A level science: Assessment of practical skills

What has changed?

For JCQ examination boards in England (AQA, Edexcel and OCR) from and including the summer 2017 examination series, the assessment of practical skills in Biology, Chemistry and Physics has changed.

Your practical skills will be assessed in two ways.

1. In written papers: Both the AS and A level written examinations – for Biology, Chemistry and Physics – will include questions about the theory and application of practical skills.

These will contribute at least 15% of the total marks for each of these subjects.  The Greene’s practical courses do not include preparation for questions in the written papers but they will improve your understanding of the practical concepts covered.

2. The practical endorsement: With regard to the A level qualification, practical skills will also be directly assessed by Greene’s.  From the summer 2017 examination series you can be awarded a practical endorsement which will confirm that you have demonstrated mastery in relation to the practical aspects of your A level course.  This will be reported separately and will not contribute to the A level grade or carry points in the UCAS Tariff, though UCAS will provide information about these results to universities.  Award of the practical endorsement will be shown on your examination certificate.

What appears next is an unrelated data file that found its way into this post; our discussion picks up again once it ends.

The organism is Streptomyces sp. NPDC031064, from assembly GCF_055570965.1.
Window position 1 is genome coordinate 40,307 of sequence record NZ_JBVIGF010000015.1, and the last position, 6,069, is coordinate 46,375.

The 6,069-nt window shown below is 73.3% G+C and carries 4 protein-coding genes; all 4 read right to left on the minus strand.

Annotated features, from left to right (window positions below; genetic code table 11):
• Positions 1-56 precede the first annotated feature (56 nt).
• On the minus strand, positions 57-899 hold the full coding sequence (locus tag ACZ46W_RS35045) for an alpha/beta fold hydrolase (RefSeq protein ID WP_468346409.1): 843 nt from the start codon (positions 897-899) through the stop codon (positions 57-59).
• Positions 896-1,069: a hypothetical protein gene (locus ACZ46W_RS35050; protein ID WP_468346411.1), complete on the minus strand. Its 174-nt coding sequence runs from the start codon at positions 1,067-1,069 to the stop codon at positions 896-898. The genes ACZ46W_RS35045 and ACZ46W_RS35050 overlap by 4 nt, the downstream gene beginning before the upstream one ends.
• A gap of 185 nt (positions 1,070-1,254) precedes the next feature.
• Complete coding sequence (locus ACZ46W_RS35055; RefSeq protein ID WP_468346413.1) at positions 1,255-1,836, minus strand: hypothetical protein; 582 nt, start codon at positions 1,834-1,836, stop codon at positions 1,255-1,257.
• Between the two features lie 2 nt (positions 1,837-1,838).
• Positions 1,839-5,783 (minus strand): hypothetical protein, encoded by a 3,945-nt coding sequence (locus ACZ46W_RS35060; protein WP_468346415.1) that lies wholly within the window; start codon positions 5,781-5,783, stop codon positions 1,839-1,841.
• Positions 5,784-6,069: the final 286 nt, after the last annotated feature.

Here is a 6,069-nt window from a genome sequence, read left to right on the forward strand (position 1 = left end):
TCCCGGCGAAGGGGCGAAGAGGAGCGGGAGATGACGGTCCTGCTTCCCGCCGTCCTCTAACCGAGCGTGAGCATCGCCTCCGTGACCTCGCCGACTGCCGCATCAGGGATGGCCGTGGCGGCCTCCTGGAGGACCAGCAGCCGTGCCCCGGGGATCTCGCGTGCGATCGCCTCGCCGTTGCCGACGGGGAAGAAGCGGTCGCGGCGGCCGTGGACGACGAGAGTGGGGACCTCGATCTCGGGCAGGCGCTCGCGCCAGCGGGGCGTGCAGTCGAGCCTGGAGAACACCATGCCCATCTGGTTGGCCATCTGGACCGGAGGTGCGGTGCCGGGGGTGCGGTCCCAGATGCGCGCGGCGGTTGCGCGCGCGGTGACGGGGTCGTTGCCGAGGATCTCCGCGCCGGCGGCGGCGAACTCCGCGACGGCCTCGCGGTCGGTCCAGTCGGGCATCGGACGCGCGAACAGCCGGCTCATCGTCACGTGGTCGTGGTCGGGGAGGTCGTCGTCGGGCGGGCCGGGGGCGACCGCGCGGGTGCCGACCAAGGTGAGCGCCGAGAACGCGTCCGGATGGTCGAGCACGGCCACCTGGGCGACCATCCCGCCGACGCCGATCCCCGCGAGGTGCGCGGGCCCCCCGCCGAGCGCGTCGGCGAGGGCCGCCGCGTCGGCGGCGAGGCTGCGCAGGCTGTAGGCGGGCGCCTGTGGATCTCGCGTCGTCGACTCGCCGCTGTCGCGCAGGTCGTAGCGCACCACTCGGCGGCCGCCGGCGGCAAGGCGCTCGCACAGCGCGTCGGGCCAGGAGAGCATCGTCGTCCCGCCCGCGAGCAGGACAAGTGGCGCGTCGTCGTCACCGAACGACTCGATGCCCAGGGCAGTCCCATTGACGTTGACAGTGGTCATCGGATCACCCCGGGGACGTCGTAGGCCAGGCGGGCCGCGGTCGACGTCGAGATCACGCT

Please note – AS level qualifications in Biology, Chemistry and Physics do not include the practical endorsement, so the AS grade does not include any direct assessment of your ability to use practical skills.  AS level qualifications -  like A level qualifications – will include questions about the theory and application of practical skills.

Please also note – AS level qualifications continue to be available as separate qualifications, but they no longer form part of the A level.

Both AS level and A level qualifications include questions – accounting for at least 15% of the marks – about the theory and application of practical skills in the written papers.